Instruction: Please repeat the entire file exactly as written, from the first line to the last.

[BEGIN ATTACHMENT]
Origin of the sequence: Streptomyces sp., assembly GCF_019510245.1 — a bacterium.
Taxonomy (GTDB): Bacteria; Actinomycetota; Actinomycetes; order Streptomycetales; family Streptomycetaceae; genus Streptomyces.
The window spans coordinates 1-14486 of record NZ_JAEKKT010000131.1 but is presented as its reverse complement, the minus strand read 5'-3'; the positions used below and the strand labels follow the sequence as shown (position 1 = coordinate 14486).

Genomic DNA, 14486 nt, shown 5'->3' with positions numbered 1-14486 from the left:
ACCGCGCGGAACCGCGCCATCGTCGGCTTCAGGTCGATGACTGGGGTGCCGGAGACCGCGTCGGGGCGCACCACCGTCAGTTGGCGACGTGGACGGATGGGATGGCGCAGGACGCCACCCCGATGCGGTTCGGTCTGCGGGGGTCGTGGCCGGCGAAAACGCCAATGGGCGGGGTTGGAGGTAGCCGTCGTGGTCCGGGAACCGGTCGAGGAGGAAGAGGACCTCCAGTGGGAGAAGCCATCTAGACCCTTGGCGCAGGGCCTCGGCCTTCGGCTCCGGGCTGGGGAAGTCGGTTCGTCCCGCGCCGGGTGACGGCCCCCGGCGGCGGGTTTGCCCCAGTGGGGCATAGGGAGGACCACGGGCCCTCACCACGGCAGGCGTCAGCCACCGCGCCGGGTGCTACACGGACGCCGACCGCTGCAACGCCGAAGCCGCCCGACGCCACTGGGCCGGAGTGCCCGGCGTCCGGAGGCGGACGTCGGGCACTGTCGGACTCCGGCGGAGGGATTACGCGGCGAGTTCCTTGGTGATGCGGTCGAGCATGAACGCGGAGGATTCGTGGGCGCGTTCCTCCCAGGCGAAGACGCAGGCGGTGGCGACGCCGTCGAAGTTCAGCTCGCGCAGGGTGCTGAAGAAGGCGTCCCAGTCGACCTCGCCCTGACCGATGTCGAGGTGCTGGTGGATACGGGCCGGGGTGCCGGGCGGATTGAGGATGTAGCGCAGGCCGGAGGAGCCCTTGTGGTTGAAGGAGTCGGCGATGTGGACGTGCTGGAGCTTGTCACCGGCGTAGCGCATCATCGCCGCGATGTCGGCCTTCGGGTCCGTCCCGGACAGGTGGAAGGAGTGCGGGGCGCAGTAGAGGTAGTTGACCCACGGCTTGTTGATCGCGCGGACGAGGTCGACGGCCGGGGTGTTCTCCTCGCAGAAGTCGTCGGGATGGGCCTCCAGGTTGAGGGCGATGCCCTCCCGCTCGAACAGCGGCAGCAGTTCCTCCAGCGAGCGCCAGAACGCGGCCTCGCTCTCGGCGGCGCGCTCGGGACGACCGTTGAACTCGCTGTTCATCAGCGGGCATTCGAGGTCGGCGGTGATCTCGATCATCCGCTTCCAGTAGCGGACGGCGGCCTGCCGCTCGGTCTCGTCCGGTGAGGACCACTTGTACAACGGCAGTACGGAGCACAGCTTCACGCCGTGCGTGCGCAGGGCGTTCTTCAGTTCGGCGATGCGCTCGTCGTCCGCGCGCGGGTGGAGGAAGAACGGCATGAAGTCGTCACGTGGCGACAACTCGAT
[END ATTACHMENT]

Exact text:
Origin of the sequence: Streptomyces sp., assembly GCF_019510245.1 — a bacterium.
Taxonomy (GTDB): Bacteria; Actinomycetota; Actinomycetes; order Streptomycetales; family Streptomycetaceae; genus Streptomyces.
The window spans coordinates 1-14486 of record NZ_JAEKKT010000131.1 but is presented as its reverse complement, the minus strand read 5'-3'; the positions used below and the strand labels follow the sequence as shown (position 1 = coordinate 14486).

Genomic DNA, 14486 nt, shown 5'->3' with positions numbered 1-14486 from the left:
ACCGCGCGGAACCGCGCCATCGTCGGCTTCAGGTCGATGACTGGGGTGCCGGAGACCGCGTCGGGGCGCACCACCGTCAGTTGGCGACGTGGACGGATGGGATGGCGCAGGACGCCACCCCGATGCGGTTCGGTCTGCGGGGGTCGTGGCCGGCGAAAACGCCAATGGGCGGGGTTGGAGGTAGCCGTCGTGGTCCGGGAACCGGTCGAGGAGGAAGAGGACCTCCAGTGGGAGAAGCCATCTAGACCCTTGGCGCAGGGCCTCGGCCTTCGGCTCCGGGCTGGGGAAGTCGGTTCGTCCCGCGCCGGGTGACGGCCCCCGGCGGCGGGTTTGCCCCAGTGGGGCATAGGGAGGACCACGGGCCCTCACCACGGCAGGCGTCAGCCACCGCGCCGGGTGCTACACGGACGCCGACCGCTGCAACGCCGAAGCCGCCCGACGCCACTGGGCCGGAGTGCCCGGCGTCCGGAGGCGGACGTCGGGCACTGTCGGACTCCGGCGGAGGGATTACGCGGCGAGTTCCTTGGTGATGCGGTCGAGCATGAACGCGGAGGATTCGTGGGCGCGTTCCTCCCAGGCGAAGACGCAGGCGGTGGCGACGCCGTCGAAGTTCAGCTCGCGCAGGGTGCTGAAGAAGGCGTCCCAGTCGACCTCGCCCTGACCGATGTCGAGGTGCTGGTGGATACGGGCCGGGGTGCCGGGCGGATTGAGGATGTAGCGCAGGCCGGAGGAGCCCTTGTGGTTGAAGGAGTCGGCGATGTGGACGTGCTGGAGCTTGTCACCGGCGTAGCGCATCATCGCCGCGATGTCGGCCTTCGGGTCCGTCCCGGACAGGTGGAAGGAGTGCGGGGCGCAGTAGAGGTAGTTGACCCACGGCTTGTTGATCGCGCGGACGAGGTCGACGGCCGGGGTGTTCTCCTCGCAGAAGTCGTCGGGATGGGCCTCCAGGTTGAGGGCGATGCCCTCCCGCTCGAACAGCGGCAGCAGTTCCTCCAGCGAGCGCCAGAACGCGGCCTCGCTCTCGGCGGCGCGCTCGGGACGACCGTTGAACTCGCTGTTCATCAGCGGGCATTCGAGGTCGGCGGTGATCTCGATCATCCGCTTCCAGTAGCGGACGGCGGCCTGCCGCTCGGTCTCGTCCGGTGAGGACCACTTGTACAACGGCAGTACGGAGCACAGCTTCACGCCGTGCGTGCGCAGGGCGTTCTTCAGTTCGGCGATGCGCTCGTCGTCCGCGCGCGGGTGGAGGAAGAACGGCATGAAGTCGTCACGTGGCGACAACTCGAT